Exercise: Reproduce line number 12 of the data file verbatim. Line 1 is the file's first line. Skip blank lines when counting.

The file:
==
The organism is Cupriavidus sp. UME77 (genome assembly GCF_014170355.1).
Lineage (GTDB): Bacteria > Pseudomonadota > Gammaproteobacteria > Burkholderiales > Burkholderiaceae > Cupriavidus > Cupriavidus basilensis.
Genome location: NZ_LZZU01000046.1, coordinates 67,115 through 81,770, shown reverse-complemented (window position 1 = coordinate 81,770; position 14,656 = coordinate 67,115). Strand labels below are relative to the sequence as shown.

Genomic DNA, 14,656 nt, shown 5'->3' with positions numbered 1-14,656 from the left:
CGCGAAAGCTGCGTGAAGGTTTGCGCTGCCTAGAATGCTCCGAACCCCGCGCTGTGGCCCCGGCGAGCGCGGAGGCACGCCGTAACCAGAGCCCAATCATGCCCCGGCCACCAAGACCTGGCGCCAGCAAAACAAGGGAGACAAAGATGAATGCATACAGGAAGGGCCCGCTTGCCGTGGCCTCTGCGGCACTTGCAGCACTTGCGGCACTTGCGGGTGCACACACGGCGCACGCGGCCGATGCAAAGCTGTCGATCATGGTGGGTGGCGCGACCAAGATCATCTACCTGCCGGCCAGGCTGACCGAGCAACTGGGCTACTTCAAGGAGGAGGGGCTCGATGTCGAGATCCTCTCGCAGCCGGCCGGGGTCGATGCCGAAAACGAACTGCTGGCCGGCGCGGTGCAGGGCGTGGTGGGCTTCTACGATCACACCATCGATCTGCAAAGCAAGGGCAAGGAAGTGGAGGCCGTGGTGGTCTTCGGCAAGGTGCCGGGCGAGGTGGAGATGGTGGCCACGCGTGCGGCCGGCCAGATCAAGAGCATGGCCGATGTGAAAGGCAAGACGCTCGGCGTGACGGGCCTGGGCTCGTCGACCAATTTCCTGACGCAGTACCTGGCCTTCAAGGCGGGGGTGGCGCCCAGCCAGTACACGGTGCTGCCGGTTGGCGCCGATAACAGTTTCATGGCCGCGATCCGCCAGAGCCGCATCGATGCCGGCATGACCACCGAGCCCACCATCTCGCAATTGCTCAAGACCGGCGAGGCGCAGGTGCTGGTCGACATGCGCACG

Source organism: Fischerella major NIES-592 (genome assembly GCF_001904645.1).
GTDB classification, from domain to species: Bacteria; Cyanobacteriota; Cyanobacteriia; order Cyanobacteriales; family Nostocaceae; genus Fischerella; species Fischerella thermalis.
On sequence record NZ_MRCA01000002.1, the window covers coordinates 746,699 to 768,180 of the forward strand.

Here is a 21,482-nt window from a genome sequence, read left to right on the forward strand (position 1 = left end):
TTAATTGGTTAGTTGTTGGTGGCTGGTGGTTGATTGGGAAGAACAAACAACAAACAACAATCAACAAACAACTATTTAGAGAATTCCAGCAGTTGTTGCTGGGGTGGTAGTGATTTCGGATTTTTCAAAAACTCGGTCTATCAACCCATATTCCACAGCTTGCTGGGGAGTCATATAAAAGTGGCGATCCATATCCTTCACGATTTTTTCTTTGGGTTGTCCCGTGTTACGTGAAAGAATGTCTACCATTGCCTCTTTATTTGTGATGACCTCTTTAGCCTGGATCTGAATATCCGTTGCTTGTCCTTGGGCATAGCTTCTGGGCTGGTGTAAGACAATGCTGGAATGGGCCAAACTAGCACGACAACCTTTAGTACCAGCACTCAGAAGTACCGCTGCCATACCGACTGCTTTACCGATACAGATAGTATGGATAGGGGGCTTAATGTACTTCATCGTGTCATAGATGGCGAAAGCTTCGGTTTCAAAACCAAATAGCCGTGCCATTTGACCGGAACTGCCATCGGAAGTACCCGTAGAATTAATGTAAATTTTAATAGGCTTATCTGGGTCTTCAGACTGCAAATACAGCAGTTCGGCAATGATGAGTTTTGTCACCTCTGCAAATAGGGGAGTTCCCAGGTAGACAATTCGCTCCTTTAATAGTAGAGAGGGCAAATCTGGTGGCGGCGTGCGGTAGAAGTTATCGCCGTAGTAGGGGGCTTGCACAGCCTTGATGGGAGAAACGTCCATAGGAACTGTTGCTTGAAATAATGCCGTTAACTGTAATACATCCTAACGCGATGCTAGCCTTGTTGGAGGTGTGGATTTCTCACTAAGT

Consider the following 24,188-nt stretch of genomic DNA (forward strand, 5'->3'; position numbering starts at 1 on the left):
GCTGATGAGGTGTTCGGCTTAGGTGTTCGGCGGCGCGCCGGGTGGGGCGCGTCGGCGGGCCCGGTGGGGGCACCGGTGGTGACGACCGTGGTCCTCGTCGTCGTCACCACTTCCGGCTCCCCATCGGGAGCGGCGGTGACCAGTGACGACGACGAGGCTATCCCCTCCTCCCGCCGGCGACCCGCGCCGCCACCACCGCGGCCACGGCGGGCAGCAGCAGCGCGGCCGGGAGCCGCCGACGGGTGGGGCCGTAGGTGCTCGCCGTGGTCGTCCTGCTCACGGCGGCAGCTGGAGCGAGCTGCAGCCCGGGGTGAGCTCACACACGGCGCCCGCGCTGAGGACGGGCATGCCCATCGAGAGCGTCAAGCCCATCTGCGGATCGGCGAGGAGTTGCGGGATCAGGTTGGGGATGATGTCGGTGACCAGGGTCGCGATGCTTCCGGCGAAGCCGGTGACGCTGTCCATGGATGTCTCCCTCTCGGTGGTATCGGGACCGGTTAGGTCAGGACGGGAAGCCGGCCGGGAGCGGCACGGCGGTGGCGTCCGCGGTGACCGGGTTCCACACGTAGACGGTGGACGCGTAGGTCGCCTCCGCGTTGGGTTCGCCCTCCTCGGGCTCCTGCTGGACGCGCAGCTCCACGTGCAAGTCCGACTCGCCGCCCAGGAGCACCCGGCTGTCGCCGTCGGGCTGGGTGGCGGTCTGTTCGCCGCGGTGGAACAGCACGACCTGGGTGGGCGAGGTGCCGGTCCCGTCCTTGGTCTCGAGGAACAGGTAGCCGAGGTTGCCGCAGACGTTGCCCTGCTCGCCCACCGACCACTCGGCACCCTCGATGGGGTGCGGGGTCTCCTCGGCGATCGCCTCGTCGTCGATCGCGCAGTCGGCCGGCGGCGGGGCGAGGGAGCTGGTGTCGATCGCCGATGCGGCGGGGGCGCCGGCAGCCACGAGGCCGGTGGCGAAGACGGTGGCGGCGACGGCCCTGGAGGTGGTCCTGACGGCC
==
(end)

GCTGATGAGGTGTTCGGCTTAGGTGTTCGGCGGCGCGCCGGGTGGGGCGCGTCGGCGGGCCCGGTGGGGGCACCGGTGGTGACGACCGTGGTCCTCGTCGTCGTCACCACTTCCGGCTCCCCATCGGGAGCGGCGGTGACCAGTGACGACGACGAGGCTATCCCCTCCTCCCGCCGGCGACCCGCGCCGCCACCACCGCGGCCACGGCGGGCAGCAGCAGCGCGGCCGGGAGCCGCCGACGGGTGGGGCCGTAGGTGCTCGCCGTGGTCGTCCTGCTCACGGCGGCAGCTGGAGCGAGCTGCAGCCCGGGGTGAGCTCACACACGGCGCCCGCGCTGAGGACGGGCATGCCCATCGAGAGCGTCAAGCCCATCTGCGGATCGGCGAGGAGTTGCGGGATCAGGTTGGGGATGATGTCGGTGACCAGGGTCGCGATGCTTCCGGCGAAGCCGGTGACGCTGTCCATGGATGTCTCCCTCTCGGTGGTATCGGGACCGGTTAGGTCAGGACGGGAAGCCGGCCGGGAGCGGCACGGCGGTGGCGTCCGCGGTGACCGGGTTCCACACGTAGACGGTGGACGCGTAGGTCGCCTCCGCGTTGGGTTCGCCCTCCTCGGGCTCCTGCTGGACGCGCAGCTCCACGTGCAAGTCCGACTCGCCGCCCAGGAGCACCCGGCTGTCGCCGTCGGGCTGGGTGGCGGTCTGTTCGCCGCGGTGGAACAGCACGACCTGGGTGGGCGAGGTGCCGGTCCCGTCCTTGGTCTCGAGGAACAGGTAGCCGAGGTTGCCGCAGACGTTGCCCTGCTCGCCCACCGACCACTCGGCACCCTCGATGGGGTGCGGGGTCTCCTCGGCGATCGCCTCGTCGTCGATCGCGCAGTCGGCCGGCGGCGGGGCGAGGGAGCTGGTGTCGATCGCCGATGCGGCGGGGGCGCCGGCAGCCACGAGGCCGGTGGCGAAGACGGTGGCGGCGACGGCCCTGGAGGTGGTCCTGACGGCC